Wisecraft Publishing, 2016, 460 pages
It's Halloween at the Roanoke Academy for the Sorcerous Arts, and Rachel Griffin is stirring up the dead!
All her life, Rachel has wanted to visit Beaumont Castle in the kingdom of Transylvania, the last known location of her hero, librarian-adventurer "Daring" Northwest. Only falling out of the land of dreams onto her face was not how she had expected to arrive.
Now, the castle is right there, looming over her. Only her best friend, the Princess of Magical Australia does not want to go in, so as to avoid an international incident. But what if the castle holds some clue as to her hero's final fate?
And who was that mysterious figure hanging by the neck she glimpsed in the dreamlands, just before she fell. Could the Dead Men's Ball, where the spooks and ghosts of the Hudson Highland gather once a year on Halloween to dance to the music of some very unexpected musicians, be the key to discovering the hanged man's identity?
Rachel and the Many-Splendored Dreamland continues the adventures of Rachel Griffin, a 13-year-old witch in a Harry Potter world with the serial numbers filed off and tossed in a blender with Deities & Demigods and The Chronicles of Narnia.
Rachel is the daughter of the Duke of Devon, who is very, very rich and British and aristocratic, but also a dashing action hero for the Wisecraft's magical law enforcement, and married to Rachel's mother, who's a beautiful Korean woman, which results in a number of references to Rachel's mother and sisters being extra hot because of that spicy Asian flavor. While poor Rachel, who's dating a boy several years older than her, worries that he'll lose attraction to her if she shows weakness, and also because of her lack of boobs. Ahem. There is a lot of teen drama and girly angst in this book.
The charm of the first book in the Rachel Griffin series has been enough to keep me going, but book three, while it had its moments, seemed to be retreading what happened in book two. The pacing of this series is really becoming a slog. As I have mentioned in reviews of the previous two books, the author has been very open about the fact that this series is based on her home RPG campaign, and she seems to be literally writing all their sessions as part of the story. The problem with this is common to novels based on RPGs: not just the points where the game mechanics and the die rolls intrude into the story (better authors don't do this, and Lamplighter mostly avoids it), but the fact that an RPG campaign is very different from a novel. Player Characters do whatever the player thinks is interesting or fun, not necessarily what makes sense. Players don't need to be consistent or logical, and the GM is often forced to improvise, making things up on the fly and letting the players derail whatever plot he had in mind.
There are a number of places in this story where you can see the PCs derailing the plot.
Also, since it seems like every session is being written into the series, this is the third book and Rachel hasn't even finished her first semester at Roanoke Academy yet.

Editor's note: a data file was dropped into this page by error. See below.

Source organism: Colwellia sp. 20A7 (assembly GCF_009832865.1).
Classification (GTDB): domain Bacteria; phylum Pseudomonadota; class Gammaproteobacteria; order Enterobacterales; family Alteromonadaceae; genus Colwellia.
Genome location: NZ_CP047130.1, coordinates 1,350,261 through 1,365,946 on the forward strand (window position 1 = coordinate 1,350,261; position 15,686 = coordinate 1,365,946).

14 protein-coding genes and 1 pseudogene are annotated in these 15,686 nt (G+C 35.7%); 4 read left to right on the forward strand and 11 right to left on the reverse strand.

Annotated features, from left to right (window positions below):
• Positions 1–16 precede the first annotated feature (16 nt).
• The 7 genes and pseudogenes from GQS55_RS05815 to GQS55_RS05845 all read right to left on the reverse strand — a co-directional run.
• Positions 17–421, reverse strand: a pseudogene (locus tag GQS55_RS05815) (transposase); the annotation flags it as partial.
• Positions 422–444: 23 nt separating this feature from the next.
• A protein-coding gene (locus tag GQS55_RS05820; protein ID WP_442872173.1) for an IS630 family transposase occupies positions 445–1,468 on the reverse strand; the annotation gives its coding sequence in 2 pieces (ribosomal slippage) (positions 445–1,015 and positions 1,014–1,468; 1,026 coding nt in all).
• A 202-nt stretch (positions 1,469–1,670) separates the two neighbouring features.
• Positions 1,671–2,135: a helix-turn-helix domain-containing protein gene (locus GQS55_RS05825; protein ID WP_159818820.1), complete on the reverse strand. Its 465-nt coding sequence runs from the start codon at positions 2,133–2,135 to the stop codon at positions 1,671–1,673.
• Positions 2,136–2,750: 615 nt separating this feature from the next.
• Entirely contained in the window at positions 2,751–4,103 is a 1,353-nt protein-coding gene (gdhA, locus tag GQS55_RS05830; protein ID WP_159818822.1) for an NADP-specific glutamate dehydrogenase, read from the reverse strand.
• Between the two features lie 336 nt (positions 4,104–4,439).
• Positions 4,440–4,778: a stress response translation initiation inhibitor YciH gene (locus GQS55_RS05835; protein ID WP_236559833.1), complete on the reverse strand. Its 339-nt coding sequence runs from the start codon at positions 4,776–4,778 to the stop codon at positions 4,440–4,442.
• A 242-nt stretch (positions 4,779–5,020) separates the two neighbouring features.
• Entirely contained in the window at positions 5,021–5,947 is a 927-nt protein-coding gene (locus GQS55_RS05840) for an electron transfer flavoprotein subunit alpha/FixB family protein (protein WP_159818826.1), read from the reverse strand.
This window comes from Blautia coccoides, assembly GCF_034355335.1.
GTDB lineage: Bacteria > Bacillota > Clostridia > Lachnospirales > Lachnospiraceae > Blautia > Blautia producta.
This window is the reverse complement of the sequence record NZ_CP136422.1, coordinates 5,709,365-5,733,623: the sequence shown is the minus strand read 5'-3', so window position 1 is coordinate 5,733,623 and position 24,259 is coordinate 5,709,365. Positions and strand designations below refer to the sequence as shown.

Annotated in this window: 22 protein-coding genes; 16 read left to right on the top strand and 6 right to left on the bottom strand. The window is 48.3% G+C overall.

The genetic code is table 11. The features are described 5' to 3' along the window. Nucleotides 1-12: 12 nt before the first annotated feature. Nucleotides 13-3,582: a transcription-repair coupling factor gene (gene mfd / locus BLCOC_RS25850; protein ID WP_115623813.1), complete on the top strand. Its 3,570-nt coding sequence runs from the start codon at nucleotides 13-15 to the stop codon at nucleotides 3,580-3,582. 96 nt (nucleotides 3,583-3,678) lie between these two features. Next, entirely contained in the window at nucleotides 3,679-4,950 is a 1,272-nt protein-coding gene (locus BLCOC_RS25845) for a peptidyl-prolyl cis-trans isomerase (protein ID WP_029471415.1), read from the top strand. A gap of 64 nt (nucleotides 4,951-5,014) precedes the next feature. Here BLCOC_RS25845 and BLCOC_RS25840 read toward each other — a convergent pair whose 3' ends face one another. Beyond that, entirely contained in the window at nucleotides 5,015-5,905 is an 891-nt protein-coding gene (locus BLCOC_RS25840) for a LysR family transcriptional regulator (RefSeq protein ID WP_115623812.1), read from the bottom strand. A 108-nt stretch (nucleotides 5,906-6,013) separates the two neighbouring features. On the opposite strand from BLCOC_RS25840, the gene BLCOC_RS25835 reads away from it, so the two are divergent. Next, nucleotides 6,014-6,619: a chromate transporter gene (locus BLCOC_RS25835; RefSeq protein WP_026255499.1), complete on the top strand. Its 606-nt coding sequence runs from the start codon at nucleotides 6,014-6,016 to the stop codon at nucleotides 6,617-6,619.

Despite this being a juvenile Harry Potter knockoff, there are some pretty dark scenes. Rowling wrote some dark scenes too, but Lamplighter goes further — there are explicit references to rape, human sacrifice, baby-killing, and people burning in eternal hellfire. When Rachel isn't pining for her Muggle-born boyfriend (who is apparently the reincarnation of an intergalactic conqueror from an alternate universe or something? I totally didn't get that part) while wondering whether dark, broody bad-boy Von Dread will marry her or her sister (yes, it's confusing), she is trying to save the world from literal demons.
I mentioned eternal hellfire. From the first book, it's been clear this series is going to be some sort of Christian allegory. Lamplighter is stealthier about it than C.S. Lewis, or maybe just slower — I mean, Aslan came out and made it clear what he represented in the first Narnia book. Rachel is still trying to figure out what exactly "angels" are, while also dealing with ghosts, elves, pagan gods, and demons. The World of the Wisecraft is one in which Christianity has somehow been erased from history, leaving only a few traces behind. I assume the series arc will eventually involve bringing God back to their world. I don't know exactly what Lamplighter's theological beliefs are (other than that she's obviously Christian, and married to super-conservative Catholic SF author John C. Wright), but I'm still reading with a bit of skepticism. If she goes all fire-and-brimstone and all the unsaved are going to burn in hell, that would be... well, a disappointing revelation. On the other hand, C.S. Lewis was a little more nuanced than that, so I am hoping Lamplighter is too.
Anyway, this is a strange little series that has cute scenes, dark scenes, and confusing scenes. It's still basically Harry Potter fan fiction, but if you like that kind of thing, it is enjoyable. I just wish we'd actually see the characters get older.
Also by L. Jagi Lamplighter: My reviews of The Unexpected Enlightenment of Rachel Griffin and The Raven, The Elf, and Rachel.
My complete list of book reviews.